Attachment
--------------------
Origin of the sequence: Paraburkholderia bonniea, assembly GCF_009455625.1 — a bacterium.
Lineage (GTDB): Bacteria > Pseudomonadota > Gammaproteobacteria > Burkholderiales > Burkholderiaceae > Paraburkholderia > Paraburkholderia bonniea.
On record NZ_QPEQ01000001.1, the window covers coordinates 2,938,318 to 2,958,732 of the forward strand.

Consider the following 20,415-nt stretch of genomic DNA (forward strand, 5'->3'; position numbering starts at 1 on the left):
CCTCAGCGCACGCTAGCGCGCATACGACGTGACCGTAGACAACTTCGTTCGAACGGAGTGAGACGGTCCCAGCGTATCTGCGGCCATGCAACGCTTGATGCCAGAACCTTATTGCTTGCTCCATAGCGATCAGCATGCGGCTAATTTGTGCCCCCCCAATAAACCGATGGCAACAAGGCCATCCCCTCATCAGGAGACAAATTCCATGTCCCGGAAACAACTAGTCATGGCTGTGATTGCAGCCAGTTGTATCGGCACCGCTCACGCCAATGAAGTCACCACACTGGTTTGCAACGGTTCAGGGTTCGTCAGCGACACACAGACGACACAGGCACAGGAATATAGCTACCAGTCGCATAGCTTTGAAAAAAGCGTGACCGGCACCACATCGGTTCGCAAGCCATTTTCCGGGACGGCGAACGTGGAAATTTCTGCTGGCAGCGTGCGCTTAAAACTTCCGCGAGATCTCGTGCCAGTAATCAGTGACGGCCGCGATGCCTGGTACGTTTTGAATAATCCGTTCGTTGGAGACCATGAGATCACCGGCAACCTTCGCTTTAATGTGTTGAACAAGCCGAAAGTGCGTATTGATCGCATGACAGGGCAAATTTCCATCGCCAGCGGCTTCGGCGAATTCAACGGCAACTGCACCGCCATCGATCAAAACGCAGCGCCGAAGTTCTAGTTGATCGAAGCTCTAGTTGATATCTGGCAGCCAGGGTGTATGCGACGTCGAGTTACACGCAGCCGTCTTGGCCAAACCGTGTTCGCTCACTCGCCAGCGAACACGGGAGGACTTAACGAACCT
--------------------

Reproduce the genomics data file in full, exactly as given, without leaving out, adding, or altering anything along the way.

Origin of the sequence: Paraburkholderia bonniea, assembly GCF_009455625.1 — a bacterium.
Lineage (GTDB): Bacteria > Pseudomonadota > Gammaproteobacteria > Burkholderiales > Burkholderiaceae > Paraburkholderia > Paraburkholderia bonniea.
On record NZ_QPEQ01000001.1, the window covers coordinates 2,938,318 to 2,958,732 of the forward strand.

Consider the following 20,415-nt stretch of genomic DNA (forward strand, 5'->3'; position numbering starts at 1 on the left):
CCTCAGCGCACGCTAGCGCGCATACGACGTGACCGTAGACAACTTCGTTCGAACGGAGTGAGACGGTCCCAGCGTATCTGCGGCCATGCAACGCTTGATGCCAGAACCTTATTGCTTGCTCCATAGCGATCAGCATGCGGCTAATTTGTGCCCCCCCAATAAACCGATGGCAACAAGGCCATCCCCTCATCAGGAGACAAATTCCATGTCCCGGAAACAACTAGTCATGGCTGTGATTGCAGCCAGTTGTATCGGCACCGCTCACGCCAATGAAGTCACCACACTGGTTTGCAACGGTTCAGGGTTCGTCAGCGACACACAGACGACACAGGCACAGGAATATAGCTACCAGTCGCATAGCTTTGAAAAAAGCGTGACCGGCACCACATCGGTTCGCAAGCCATTTTCCGGGACGGCGAACGTGGAAATTTCTGCTGGCAGCGTGCGCTTAAAACTTCCGCGAGATCTCGTGCCAGTAATCAGTGACGGCCGCGATGCCTGGTACGTTTTGAATAATCCGTTCGTTGGAGACCATGAGATCACCGGCAACCTTCGCTTTAATGTGTTGAACAAGCCGAAAGTGCGTATTGATCGCATGACAGGGCAAATTTCCATCGCCAGCGGCTTCGGCGAATTCAACGGCAACTGCACCGCCATCGATCAAAACGCAGCGCCGAAGTTCTAGTTGATCGAAGCTCTAGTTGATATCTGGCAGCCAGGGTGTATGCGACGTCGAGTTACACGCAGCCGTCTTGGCCAAACCGTGTTCGCTCACTCGCCAGCGAACACGGGAGGACTTAACGAACCT